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Comparative Analysis Between War Is Kind on Being Asked for a Warpoem

  • Date Submitted: 01/28/2010 06:24 AM
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Comparative Analysis:



Both Stephen Crane’s poem “War is Kind” and William Butler Yeat’s “On Being Asked for a War Poem” have varied and different techniques and the two poems best illustrate to us the sub-theme of war: emotions aroused from war.

The influence of Cranes “War is Kind” was from his compassion and empathy for the everyday suffering of war victims.   Even though Crane never served in the United States military, he was a journalist that covered a number of conflicts for various newspapers and news services during the mid-to-late 1890s which was the Spanish-American War in which he based his poem from but the sufferers in \"War is Kind\" was written for the Americans but he also wrote it in entirety for the rest of the world to convey his emotions of war.

Yeats wrote his poem “On Being Asked for a War Poem” because of his mixed feelings towards war and the responsibilities of a poet during this dreadful time of pain and suffering. He was an Irishmen and wrote this last poem to take people’s minds away from war.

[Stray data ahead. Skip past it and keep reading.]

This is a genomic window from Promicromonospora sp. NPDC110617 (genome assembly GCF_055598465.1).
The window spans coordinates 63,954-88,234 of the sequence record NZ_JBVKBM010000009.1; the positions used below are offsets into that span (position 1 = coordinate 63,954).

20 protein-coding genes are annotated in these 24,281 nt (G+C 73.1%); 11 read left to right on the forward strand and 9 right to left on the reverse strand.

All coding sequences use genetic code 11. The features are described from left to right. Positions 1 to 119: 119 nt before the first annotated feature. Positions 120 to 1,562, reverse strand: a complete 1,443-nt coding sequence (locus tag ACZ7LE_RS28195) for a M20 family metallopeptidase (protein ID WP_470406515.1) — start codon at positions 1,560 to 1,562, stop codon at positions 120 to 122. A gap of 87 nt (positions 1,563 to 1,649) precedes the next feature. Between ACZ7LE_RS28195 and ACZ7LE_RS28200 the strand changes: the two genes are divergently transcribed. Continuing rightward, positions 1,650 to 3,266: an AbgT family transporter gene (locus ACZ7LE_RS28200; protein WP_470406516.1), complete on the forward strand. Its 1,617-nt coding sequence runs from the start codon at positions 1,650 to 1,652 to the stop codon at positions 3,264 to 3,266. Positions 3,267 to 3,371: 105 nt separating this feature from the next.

Both poems express two distinctly different themes. In Crane’s elegy, the main theme is the anger and agony suffered from the loved ones of the victims of war. The theme of Yeats’ poem is of the question he has in mind of ‘why write poetry on the war before or during it is happening because I am no statesman to put an opinion on this?’

Comparing the themes, both the poems essentially tell us about the negatives of war, especially the sufferings from people.

But first of all, Crane’s poem was intended to comfort the loved ones of those that died in war. Crane uses his words to show that there is these women, because there husbands, sons and fathers died for something as futile so died needlessly. This was brilliantly emphasised with the great use of paradox and irony. He uses it to accentuate the purpose of that technique; that something appears to be one thing when it reality, is the entire...

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